World Video | Defence | Foreign Affairs | Natural Events | Trade | NZ in World News | NZ National News Video | NZ Regional News | Search

 

As Planet Edges Closer To Climate Tipping Points, Scientists Identify Methane Gas Leak In Antarctica

"It is not good news."

by Julia Conley

Scientists revealed Tuesday that they detected the first leak of methane gas from the sea floor beneath Antarctica. (Photo: mariusz kluzniak/flickr/cc)

Scientists have for the first time identified an active leak of methane gas from the sea floor in Antarctica, increasing the possibility that the planet is close to one of the "tipping points" that would put the impacts of global heating out of humans' control.

According to The Guardian, researchers led by Andrew Thurber at Oregon State University found the methane leak in a region known as Cinder Cones in McMurdo Sound, within the Ross Sea. The site is 30 feet below the surface of the ocean.

In addition to finding methane dissolved in the water there, the scientists found that microbes which usually consume the gas before it reaches the atmosphere had only formed in small numbers five years after they first began to study the site.

Thurber called the findings "incredibly concerning."

"It is not good news. It took more than five years for the microbes to begin to show up and even then there was still methane rapidly escaping from the sea floor," he told The Guardian. "The methane cycle is absolutely something that we as a society need to be concerned about."

Scientists have warned for years that the climate crisis could lead to the "tipping point" of methane leaks in the sea floor and the thawing of permafrost regions.

"At some point in a warming world, greenhouse gas emissions from nature will go way beyond anything we can control," tweeted Australian immunologist Peter Doherty.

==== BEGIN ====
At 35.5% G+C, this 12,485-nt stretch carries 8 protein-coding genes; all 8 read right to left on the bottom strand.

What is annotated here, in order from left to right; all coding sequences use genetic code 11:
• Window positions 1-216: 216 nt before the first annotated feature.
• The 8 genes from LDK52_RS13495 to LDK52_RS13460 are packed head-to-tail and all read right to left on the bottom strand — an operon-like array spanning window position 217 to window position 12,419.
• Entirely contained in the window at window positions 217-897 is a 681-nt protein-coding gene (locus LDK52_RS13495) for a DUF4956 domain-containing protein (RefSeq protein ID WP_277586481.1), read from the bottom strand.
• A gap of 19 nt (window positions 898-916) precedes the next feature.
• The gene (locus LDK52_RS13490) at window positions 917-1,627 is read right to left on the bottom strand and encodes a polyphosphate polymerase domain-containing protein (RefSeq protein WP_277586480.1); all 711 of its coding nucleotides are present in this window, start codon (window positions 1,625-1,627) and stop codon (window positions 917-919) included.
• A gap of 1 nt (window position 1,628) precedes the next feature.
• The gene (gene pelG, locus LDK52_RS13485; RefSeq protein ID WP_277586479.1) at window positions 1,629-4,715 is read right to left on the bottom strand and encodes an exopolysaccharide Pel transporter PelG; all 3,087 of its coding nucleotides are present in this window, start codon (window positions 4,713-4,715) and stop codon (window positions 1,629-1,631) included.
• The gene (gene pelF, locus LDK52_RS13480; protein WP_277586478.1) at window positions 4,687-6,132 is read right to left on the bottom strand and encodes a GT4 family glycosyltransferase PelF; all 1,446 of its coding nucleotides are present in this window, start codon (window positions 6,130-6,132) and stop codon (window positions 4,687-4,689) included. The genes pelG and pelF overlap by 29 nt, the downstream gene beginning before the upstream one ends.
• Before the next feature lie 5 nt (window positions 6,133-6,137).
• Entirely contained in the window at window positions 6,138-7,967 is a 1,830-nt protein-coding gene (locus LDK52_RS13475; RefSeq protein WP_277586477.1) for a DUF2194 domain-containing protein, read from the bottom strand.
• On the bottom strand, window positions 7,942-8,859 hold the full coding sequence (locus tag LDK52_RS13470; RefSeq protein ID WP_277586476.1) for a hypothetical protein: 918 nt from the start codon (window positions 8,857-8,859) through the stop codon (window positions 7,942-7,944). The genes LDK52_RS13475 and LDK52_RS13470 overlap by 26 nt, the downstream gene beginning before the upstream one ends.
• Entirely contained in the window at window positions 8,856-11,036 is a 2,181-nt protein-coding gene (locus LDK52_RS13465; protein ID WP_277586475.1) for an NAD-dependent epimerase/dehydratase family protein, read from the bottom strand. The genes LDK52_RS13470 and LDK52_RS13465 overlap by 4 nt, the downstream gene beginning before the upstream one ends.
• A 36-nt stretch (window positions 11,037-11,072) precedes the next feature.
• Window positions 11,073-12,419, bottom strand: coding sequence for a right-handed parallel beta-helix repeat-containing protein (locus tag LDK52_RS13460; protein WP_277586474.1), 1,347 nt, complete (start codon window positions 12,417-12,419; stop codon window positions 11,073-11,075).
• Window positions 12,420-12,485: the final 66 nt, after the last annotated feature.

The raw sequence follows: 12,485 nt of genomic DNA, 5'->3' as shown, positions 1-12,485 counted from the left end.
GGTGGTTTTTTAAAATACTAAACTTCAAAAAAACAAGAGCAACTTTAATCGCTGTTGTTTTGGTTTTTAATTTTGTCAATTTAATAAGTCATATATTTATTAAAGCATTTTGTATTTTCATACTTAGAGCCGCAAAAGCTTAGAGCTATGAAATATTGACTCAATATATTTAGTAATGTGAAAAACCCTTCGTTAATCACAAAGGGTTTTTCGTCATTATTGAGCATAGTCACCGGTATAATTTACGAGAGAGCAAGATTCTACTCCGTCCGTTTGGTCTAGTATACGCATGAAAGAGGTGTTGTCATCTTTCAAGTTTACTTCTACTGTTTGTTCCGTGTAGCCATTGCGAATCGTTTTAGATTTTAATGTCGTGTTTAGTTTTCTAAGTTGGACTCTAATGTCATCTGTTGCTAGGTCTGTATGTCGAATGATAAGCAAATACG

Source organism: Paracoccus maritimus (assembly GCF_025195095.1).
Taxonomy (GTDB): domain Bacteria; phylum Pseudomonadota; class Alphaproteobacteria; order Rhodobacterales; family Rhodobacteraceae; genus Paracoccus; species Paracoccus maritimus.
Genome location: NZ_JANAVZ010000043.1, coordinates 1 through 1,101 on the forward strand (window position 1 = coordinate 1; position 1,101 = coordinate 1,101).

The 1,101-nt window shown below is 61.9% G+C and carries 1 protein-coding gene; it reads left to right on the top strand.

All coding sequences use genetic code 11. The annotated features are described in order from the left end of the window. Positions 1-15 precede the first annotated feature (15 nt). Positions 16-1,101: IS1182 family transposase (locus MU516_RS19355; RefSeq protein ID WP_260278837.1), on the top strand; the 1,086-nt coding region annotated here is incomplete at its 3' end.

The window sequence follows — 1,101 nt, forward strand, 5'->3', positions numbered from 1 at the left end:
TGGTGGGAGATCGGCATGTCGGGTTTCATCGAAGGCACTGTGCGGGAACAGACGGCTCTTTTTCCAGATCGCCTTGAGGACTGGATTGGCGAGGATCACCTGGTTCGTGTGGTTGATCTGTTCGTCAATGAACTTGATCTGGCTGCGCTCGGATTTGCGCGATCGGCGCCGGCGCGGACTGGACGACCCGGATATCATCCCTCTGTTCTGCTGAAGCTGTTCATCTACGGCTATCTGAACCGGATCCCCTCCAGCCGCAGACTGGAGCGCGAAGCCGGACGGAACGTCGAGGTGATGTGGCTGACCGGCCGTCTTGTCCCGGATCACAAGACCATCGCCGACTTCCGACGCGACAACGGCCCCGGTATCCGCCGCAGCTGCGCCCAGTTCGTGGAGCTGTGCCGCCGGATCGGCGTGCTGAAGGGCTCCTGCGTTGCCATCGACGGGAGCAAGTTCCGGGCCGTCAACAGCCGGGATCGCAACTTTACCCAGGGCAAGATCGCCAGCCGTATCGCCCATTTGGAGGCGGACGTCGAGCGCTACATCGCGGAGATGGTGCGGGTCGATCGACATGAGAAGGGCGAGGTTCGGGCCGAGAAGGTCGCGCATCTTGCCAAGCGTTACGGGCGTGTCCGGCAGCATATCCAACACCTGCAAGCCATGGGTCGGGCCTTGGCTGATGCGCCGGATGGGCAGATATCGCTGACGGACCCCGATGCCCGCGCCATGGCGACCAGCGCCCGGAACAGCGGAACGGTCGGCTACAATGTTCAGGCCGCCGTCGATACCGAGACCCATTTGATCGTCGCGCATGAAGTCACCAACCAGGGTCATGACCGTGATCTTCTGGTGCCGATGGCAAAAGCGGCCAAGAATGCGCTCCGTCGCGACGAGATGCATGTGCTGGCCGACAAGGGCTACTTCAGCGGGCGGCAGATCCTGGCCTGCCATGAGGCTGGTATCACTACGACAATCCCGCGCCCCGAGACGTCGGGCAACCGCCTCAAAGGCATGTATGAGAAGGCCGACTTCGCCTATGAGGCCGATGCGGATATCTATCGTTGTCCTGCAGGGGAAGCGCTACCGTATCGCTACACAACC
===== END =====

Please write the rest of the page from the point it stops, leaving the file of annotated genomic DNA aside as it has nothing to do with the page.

The Ross Sea has not yet warmed significantly from the climate crisis, so the research did not directly link the methane leak to global heating.

But climate models have not yet accounted for significant delays in the development of microbes, which help to keep methane from leaking into the atmosphere.

"The big question is: how large is the lag [in microbe development] compared with the speed at which new leaks of methane might potentially form in the wake of retreating ice?" Prof. Jemma Wadham of the University of Bristol in the UK, who reviewed the study, told The Guardian.

Thurber called the discovery of the methane leak and the delayed microbe growth "a significant discovery that can help fill a large hole in our understanding of the methane cycle."

"Methane is the second-most effective gas at warming our atmosphere and the Antarctic has vast reservoirs that are likely to open up as ice sheets retreat due to climate change," he said in a statement.

Other tipping points identified by climate scientists include the disintegration of the ice sheet in West Antarctica, "dieback" in the Amazon which would transform the rainforest into a dry ecosystem, and the dying off of the coral reefs.

Scientists raised alarm earlier this year about unusually warm water beneath a massive glacier in West Antarctica, and researchers warned in February that the third major bleaching event in five years at the Great Barrier Reef would put the reef "on a knife edge."

Julia Conley is a staff writer at Common Dreams.

© Scoop Media

 
 
 
World Headlines

 

UN News: UN Censures ‘heinous Attacks’ In Lake Chad Basin

Conflict over many years has driven hundreds of thousands of people from their homes in north-east Cameroon. UN Photo/Eskinder Debebe The Secretary-General strongly condemned “heinous attacks” against civilians in the Lake Chad Basin, a UN spokesperson ... More>>

South Africa: COVID-19 Pandemic Raises The Urgency Of Structural Reforms

South Africa responded swiftly to the COVID-19 pandemic, but the sharp drop in activity adds to long-standing challenges and raises the urgency of structural reforms, according to a new OECD report released today. In the latest Economic Survey of South Africa ... More>>

United Nations: ‘Immediate Humanitarian Assistance’ To Support Beirut

The response to Tuesday’s explosion in Beirut requires global support in order to “surmount the devastating impact” of the crisis facing the Lebanese people, the UN Deputy Special Coordinator for the country said on Thursday. More>>

UN Experts: Turkey Should Preserve Hagia Sophia As Space For Meeting Of Cultures

The Hagia Sophia in Istanbul should be maintained as an inter-cultural space reflecting the diversity and complexity of Turkey and its history, and preserving the outstanding universal value which resulted in its World Heritage Status, say two UN human rights ... More>>